Although grouped into the larger family that includes the Starlings and Mynas, oxpeckers are really rather different and have adapted well to their unusual feeding arrangements. They have strong feet with sharp claws and short legs for clinging on to the large ungulates on which they usually feed, and their bills are flattened to facilitate this feeding. Their tails are fairly long and stiff to assist in maintaining their often upright feeding positions.
Yellow-billed oxpeckers are medium-sized birds, with a length of approximately 20 cm, and the sexes are alike in both size and plumage colouration. They have dark brown heads, throats, backs and tails, with lighter coloured under parts; eyes are red; legs and feet black; bills have a yellow base and a red tip.
Yellow-billed oxpeckers are considered to be “Vulnerable” and their range has shrunk considerably in recent years. They prefer areas of open woodland and are restricted to those areas in which cattle and other ungulates are present. In the southern African region they are found in northern Namibia and Botswana, and in the Kruger National Park in South Africa.
They feed on ticks and blood and mucous which they garner from their hosts, but also sometimes on insects. In the Kruger Park we have seen them perched on antelope, giraffe, buffalo, hippo, and rhino, and they seem to be well tolerated by the majority of their hosts.
Their call is a hissing “kruss, kruss”.
Yellow-billed oxpeckers are monogamous and usually nest in tree cavities which they line with grass or with hair plucked from the host animals. The female lays a clutch of two or three white eggs which hatch after an incubation period of approximately 13 days.
The scientific binomial for the Yellow-billed oxpecker is Buphagus africanus; Buphagus from the Latin for “eater of oxen”; and africanus from the Latin for “from Africa”. Thus we have an African bird that feeds on oxen, which is a pretty good description really.
In the drier areas of southern Africa, particularly in the semi-desert of the Kalahari spreading from Namibia into Botswana and central South Africa, the Double-banded courser is not an uncommon sight. Preferring open plains with short grass and the bare ground of dry pans, they are fairly easy to see, although their cryptic colouring provides limited camouflage. Because of their preferred habitat they seem to have benefitted from the overgrazing and erosion which has increased the availability of this habitat. They are largely absent from the wetter eastern side of the region.
Males and females are alike in both size and plumage colouration. The two breast bands are very distinctive. Head and neck are pale sandy-brown, finely streaked with black; back and wings are brown; under parts are pale sandy-brown becoming white on the belly; bills are black; legs and feet greyish-white; eyes are dark brown.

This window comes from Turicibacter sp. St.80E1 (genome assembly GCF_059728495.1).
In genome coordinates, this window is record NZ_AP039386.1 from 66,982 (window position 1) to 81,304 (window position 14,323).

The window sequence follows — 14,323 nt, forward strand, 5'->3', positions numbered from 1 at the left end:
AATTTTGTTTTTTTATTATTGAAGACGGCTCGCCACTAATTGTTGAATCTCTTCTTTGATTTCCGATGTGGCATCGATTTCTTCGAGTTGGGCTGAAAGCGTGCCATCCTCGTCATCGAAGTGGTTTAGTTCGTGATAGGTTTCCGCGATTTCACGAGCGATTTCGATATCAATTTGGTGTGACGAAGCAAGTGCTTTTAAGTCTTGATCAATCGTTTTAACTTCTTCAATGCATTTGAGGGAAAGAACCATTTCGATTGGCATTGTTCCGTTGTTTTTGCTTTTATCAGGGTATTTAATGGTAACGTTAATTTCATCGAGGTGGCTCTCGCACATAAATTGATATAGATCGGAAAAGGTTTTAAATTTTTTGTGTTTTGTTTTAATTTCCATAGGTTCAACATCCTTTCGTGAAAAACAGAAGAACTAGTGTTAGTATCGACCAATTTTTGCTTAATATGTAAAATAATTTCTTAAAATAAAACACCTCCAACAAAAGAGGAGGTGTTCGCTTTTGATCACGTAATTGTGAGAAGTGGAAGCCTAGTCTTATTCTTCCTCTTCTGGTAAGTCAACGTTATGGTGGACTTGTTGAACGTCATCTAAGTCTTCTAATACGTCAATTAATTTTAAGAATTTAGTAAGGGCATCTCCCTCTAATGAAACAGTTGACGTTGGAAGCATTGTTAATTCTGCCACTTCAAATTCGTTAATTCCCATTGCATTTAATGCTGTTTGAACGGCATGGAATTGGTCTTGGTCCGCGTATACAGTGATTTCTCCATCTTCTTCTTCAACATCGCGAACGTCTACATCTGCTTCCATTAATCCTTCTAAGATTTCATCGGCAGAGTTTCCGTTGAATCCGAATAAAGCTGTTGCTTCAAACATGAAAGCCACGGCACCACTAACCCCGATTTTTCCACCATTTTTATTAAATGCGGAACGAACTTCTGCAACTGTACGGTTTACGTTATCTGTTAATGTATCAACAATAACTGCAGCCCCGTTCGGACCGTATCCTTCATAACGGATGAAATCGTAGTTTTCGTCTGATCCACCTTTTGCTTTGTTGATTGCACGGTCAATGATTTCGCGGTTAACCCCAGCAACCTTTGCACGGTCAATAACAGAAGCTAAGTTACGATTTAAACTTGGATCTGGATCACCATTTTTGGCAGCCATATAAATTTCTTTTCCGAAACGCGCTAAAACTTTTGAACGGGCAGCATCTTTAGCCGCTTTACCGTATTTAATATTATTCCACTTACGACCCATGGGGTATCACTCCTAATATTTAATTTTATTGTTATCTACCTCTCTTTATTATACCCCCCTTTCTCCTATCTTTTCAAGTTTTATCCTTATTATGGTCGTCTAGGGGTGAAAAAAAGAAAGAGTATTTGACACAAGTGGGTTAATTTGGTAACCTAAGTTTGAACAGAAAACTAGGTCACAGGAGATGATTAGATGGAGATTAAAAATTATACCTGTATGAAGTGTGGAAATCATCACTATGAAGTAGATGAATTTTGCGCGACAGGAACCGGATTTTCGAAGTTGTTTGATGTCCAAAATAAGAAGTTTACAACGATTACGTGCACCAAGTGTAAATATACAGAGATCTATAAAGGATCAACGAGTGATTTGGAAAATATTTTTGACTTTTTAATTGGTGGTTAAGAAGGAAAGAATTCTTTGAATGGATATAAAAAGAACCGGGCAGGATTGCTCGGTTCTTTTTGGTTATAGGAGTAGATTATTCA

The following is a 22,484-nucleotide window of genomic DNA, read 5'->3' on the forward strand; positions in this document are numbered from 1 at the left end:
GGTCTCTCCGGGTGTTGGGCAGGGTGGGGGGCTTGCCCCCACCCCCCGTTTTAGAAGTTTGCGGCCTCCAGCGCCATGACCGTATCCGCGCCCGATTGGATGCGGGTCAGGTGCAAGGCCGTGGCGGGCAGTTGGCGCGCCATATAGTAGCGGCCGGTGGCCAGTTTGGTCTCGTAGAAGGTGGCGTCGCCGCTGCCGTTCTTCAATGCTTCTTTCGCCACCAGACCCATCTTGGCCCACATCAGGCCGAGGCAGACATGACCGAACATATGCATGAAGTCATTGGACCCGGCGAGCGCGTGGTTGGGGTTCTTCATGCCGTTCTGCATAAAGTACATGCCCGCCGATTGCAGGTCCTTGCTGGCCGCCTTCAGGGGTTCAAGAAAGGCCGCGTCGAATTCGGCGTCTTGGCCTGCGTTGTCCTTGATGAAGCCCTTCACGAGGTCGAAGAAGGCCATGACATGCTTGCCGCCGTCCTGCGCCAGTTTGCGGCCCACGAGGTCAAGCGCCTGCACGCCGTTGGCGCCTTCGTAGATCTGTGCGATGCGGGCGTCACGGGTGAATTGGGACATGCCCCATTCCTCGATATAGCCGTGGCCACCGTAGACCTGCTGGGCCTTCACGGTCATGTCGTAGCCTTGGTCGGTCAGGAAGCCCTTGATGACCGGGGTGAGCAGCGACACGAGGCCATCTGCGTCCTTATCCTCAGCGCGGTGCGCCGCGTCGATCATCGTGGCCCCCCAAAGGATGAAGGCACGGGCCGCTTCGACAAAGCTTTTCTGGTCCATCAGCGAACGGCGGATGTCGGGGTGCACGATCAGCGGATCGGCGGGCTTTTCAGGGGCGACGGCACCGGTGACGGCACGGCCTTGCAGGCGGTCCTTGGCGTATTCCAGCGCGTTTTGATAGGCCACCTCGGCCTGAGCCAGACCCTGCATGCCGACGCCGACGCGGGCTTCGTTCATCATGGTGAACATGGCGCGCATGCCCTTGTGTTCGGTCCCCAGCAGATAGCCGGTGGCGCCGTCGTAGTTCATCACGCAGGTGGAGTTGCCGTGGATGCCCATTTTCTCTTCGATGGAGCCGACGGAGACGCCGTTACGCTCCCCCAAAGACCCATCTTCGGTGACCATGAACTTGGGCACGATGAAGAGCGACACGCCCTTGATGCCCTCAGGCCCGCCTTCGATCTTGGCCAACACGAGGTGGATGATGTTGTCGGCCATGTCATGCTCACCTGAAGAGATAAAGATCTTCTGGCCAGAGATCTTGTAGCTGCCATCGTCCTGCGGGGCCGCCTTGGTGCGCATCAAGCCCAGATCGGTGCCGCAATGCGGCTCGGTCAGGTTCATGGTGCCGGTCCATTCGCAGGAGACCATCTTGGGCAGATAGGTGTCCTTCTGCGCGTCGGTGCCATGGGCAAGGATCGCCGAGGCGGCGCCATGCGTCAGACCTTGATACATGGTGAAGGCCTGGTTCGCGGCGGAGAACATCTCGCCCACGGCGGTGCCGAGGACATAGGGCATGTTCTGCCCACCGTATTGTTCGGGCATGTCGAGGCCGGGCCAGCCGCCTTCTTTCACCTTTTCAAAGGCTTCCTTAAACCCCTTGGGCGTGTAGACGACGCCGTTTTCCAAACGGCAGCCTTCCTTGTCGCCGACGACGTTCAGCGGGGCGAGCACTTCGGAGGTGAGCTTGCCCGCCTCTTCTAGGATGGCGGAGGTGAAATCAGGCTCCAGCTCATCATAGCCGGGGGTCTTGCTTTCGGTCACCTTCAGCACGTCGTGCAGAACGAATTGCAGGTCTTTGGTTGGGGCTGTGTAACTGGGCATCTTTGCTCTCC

They feed mainly on ants, termites, and beetles, which they pick from the ground while walking, preferring to feed in the early morning and late evening. They are, to some extent, nocturnal and may feed during the night, especially when the moon is bright.
The call of the Double-banded courser is a whistled “peeu-weee“, although it also has an assortment of alarm calls and also courtship calls.
Double-banded coursers are usually found singly or in pairs. They are monogamous and the female lays a single egg directly on the ground, without the benefit of a nest, although a ring of pebbles or animal dung may designate the site. The egg hatches after and incubation period of approximately 26 days and the chick is able to leave the “nest”after 24 hours, which is probably a good thing under the circumstances!
The scientific binomial for the Double-banded courser is Rhinoptilus africanus; Rhinoptilus from the Greek for “feathered nostril” and africanus from the Latin for “from Africa”. Thus a bird from Africa with feathered nostrils.
The Brubru is a fairly unobtrusive shrike that is quite difficult to see clearly as it hops about in the thickly leaved tree canopies that it favours. It is found through most of sub-Saharan Africa, and in the southern African region it is absent only from the south. It is found in open woodland areas, prefering areas with large, leafy trees. We have often seen it at campsites in Namibia, although usually just a snatched glimpse through a screen of branches and leaves. It is usually found singly or in pairs and is a fairly small shrike, with a length of around 15 cm.
The adult male has a black crown; white supercilium and a black eye-stripe; the back is black with a tawny stripe, the rump is black but with a white tip and white edges to the outer feathers. The under parts are white and it has rufous flanks. The female, which is similar in size, has duller black upperparts and less rufous colouring on the flanks.
The Brubru is insectivorous and gleans insects from the leaves and twigs in the upper and mid canopy of large trees. It will occasionally hawk insects in mid-air. The call of the male, usually made from a perch high up in a tree, is a loud “preeeeee“, and pairs may call in duet, with the female responding to the male’s call with a softer “eeeu“.
Brubrus are monogamous and build a cup nest of twigs and grass in the forked branches of a tree and hide it well, often camouflaging it with clumps of lichen. The female lays a clutch of two or three greenish eggs that are blotched with green or brown, and which hatch after an incubation period of approximately 19 days.
The scientific binomial for the Brubru is Nilaus afer; Nilaus has a rather odd derivation – it is an anagram of Lanius, the genus of true shrikes, and afer is from the Latin for “from Africa”. Thus a shrike from Africa, which is an apt description for dozens of species!